As the Covid-19 pandemic spreads through the care home sector, there are serious shortages of essential Personal Protective Equipment (PPE).
We are now seeing scammers take full advantage of this with a number of fraudulent actions, one of which is the offer for sale of non-existent PPE.
How does the scam work?
- Scammers are sending emails offering this equipment for sale. The email may link to an official looking website. The email may mention attractive volume discounts or “clearance” offers.
- In most cases you are encouraged to call a mobile phone number to place an order.
- You will be sent an invoice for immediate payment to “lock in” your order. Urgent payment is typically stressed due to high demand and limited stock. You may be offered a small “discount” for same-day payment.
- The PPE will not be delivered. It is highly likely you will lose a large sum of money. As an authorised transaction it is unlikely to be traced or returned by your bank.
Why is the scam working?
A desperate need for PPE demanded by colleagues makes us vulnerable. We are more likely to take any opportunity to source necessary materials, even if it means taking a risk – a leap of faith – that we ordinarily wouldn’t, in order to keep our businesses and teams operating safely.
Scammers are preying on our good nature. Our society is typically very trusting. We don’t expect individuals will try and take advantage of us when our communities are rallying together during the pandemic.
On the telephone, scammers will often speak perfect English. They will state that, if you don’t take advantage of their offer, the next caller will, and you will miss out. They will sound convincing. Their language is specifically designed to manipulate you into making an immediate payment.
This scam is cheap and easy to perpetrate. It will only increase in volume as PPE remains in demand and short supply, and as other scammers realise how successful the scam can be.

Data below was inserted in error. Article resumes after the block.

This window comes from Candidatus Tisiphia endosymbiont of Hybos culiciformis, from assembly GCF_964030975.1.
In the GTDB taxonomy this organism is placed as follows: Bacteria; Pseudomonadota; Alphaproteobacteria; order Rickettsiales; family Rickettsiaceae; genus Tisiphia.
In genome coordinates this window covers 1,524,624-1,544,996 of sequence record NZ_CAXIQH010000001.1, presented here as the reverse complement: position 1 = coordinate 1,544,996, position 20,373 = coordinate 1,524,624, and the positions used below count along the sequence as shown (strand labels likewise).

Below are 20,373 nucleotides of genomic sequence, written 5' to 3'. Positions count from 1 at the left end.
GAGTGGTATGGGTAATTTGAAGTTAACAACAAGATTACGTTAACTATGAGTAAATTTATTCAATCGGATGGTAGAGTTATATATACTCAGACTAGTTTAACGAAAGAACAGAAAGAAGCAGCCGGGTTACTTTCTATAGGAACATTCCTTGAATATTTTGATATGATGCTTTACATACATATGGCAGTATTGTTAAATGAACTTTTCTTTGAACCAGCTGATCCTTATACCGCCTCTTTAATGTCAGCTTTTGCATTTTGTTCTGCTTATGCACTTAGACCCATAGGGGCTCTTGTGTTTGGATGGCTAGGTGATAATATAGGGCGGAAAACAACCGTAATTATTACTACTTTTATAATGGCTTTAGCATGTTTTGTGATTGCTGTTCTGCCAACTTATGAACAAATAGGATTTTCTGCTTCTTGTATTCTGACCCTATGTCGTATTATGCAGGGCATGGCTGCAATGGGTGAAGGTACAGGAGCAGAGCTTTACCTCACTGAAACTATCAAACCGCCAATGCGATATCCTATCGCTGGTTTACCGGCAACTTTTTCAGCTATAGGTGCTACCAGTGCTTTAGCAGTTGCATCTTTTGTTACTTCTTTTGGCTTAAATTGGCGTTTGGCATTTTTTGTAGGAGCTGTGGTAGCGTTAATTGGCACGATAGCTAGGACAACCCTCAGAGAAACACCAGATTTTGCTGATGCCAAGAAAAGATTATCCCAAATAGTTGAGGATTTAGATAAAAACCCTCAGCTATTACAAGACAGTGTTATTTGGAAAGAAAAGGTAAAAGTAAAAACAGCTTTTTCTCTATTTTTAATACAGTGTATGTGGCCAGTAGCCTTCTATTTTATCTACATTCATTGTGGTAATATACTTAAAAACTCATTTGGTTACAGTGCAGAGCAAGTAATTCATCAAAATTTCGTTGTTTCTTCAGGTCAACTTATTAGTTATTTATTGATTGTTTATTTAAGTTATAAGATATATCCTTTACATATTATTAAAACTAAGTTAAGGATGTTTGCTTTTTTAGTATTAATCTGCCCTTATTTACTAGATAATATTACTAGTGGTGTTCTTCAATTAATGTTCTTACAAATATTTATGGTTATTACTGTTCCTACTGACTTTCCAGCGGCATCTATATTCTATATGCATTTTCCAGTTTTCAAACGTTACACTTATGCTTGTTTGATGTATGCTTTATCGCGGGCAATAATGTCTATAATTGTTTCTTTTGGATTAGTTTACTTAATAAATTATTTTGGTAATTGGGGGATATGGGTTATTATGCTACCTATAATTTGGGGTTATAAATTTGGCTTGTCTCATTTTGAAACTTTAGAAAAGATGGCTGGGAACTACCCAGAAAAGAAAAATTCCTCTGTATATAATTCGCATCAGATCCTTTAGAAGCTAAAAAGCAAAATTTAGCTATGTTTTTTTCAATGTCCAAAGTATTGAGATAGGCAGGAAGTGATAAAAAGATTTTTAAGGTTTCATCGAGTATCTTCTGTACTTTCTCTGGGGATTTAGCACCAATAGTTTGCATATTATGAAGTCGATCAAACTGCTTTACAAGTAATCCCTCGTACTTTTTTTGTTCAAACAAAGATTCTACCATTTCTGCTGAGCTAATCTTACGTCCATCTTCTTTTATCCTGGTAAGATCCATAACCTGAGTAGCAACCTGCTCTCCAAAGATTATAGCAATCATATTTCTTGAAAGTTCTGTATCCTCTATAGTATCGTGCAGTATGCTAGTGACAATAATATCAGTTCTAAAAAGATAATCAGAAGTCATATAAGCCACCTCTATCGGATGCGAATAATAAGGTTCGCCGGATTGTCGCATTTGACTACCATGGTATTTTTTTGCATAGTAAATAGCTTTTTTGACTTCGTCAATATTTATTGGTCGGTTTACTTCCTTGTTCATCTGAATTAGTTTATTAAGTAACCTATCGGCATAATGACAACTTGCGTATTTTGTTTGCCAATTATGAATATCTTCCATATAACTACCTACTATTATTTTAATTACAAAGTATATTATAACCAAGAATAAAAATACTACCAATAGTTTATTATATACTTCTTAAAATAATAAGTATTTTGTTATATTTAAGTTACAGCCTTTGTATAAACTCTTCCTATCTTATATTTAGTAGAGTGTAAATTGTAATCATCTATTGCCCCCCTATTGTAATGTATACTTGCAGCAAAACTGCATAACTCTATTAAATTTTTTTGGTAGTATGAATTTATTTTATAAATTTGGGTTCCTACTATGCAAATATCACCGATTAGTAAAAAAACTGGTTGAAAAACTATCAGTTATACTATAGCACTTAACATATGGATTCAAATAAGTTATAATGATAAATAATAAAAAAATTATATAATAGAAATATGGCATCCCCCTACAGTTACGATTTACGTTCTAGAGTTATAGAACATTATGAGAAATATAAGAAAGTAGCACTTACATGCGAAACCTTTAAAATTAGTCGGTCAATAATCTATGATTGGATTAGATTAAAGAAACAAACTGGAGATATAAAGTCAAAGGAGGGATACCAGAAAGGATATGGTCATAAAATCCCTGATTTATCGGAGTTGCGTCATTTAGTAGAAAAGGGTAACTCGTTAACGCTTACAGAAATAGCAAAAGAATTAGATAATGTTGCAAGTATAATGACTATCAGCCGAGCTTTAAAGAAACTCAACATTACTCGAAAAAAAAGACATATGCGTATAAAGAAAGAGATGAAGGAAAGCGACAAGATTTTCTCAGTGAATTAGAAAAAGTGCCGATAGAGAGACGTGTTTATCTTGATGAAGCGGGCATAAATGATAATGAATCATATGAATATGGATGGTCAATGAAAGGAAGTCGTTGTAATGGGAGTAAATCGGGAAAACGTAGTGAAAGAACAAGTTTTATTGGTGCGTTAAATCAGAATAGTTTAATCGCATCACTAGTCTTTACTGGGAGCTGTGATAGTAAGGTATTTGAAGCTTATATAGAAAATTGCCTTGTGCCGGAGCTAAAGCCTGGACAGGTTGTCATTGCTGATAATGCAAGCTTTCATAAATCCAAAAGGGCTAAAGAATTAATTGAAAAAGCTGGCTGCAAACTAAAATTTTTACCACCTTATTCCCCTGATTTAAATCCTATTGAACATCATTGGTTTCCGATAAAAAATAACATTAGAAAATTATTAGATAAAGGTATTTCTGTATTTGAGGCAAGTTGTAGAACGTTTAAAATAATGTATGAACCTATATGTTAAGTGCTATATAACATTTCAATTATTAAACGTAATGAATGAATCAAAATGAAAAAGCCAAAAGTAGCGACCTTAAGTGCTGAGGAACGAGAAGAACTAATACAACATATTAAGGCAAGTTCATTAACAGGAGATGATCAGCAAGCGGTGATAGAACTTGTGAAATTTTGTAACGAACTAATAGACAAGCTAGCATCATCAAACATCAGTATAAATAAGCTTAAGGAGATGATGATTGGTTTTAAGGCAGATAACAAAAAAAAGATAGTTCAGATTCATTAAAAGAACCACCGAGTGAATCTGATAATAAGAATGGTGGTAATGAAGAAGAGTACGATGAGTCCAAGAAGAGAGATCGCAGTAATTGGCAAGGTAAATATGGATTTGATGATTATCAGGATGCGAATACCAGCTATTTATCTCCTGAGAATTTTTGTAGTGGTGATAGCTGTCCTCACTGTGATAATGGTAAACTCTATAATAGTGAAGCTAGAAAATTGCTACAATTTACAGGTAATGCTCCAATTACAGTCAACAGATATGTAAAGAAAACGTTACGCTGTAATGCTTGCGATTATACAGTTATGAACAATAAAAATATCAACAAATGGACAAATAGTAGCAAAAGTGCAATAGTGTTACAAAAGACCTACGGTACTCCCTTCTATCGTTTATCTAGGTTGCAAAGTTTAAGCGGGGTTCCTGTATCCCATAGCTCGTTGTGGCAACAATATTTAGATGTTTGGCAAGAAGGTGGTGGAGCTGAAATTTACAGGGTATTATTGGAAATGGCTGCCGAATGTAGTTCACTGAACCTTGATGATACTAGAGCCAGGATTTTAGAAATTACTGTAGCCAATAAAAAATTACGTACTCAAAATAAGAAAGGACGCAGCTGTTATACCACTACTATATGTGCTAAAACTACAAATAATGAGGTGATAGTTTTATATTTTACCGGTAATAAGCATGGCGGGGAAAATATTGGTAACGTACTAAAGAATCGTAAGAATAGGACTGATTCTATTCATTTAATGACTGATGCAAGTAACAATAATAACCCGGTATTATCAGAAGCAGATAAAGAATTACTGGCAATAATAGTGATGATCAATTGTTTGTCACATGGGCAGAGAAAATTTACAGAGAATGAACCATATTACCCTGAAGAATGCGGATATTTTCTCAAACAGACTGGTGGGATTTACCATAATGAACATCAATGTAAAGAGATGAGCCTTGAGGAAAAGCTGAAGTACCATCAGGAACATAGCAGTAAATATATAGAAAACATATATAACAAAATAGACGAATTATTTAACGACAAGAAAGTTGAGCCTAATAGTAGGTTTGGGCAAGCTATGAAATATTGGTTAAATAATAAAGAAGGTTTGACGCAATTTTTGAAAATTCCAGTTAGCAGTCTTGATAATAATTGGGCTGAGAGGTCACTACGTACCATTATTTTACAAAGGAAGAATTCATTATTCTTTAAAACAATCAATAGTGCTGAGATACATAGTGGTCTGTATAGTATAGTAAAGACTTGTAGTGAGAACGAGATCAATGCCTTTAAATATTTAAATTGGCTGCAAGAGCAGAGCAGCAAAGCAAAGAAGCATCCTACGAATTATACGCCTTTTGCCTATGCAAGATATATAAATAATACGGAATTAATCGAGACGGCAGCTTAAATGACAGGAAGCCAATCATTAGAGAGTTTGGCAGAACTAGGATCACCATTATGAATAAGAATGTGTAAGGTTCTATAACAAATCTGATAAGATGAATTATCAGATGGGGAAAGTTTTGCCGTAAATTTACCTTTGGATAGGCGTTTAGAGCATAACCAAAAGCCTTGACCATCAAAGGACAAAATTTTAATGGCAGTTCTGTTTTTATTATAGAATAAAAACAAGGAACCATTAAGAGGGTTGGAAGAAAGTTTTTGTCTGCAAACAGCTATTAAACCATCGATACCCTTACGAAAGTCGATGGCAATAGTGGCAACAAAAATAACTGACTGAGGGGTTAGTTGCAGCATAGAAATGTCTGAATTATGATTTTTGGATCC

How to avoid being a victim
- Be extra cautious of all commercial offers made during the pandemic.
- Do not trust email offers appearing from companies that you haven’t previously heard of or dealt with.
- Do not provide payment card data or enter bank account details into websites that you do not trust.
How to spot a suspicious website
1) Check the age of the domain name
A domain name, or website address, looks like: www.astonlark.com. New, fraudulent websites are more likely to have had their domain registered in 2020. You can check the domain age here: https://smallseotools.com/domain-age-checker/
2) Check the historic content of the website
You can see what a website has looked like in the past. This will help you understand if a website is “new”, and therefore more likely to be fraudulent if offering PPE for sale. https://web.archive.org/
Further sensible checks
Verify the business with Companies House
If the business does not present their registration or VAT number on their website, it is more likely to be fraudulent. If a registration number is offered you should check the reference against Companies House records here: https://beta.companieshouse.gov.uk/.
The company name should match the name provided on the website. Please recognise that a fraudulent website may circumvent this check by using a legitimate company’s reference number.
If you identify a scam email or website:
- Report and forward the email to Action Fraud – https://www.actionfraud.police.uk/
- Help others avoid falling victim to the scam, spread the word on social media of the attempt on your business.
- Report the email as spam.
- Report the website domain name to the registrar as fraud.
(Article produced by Aston Lark in partnership with Cyberami)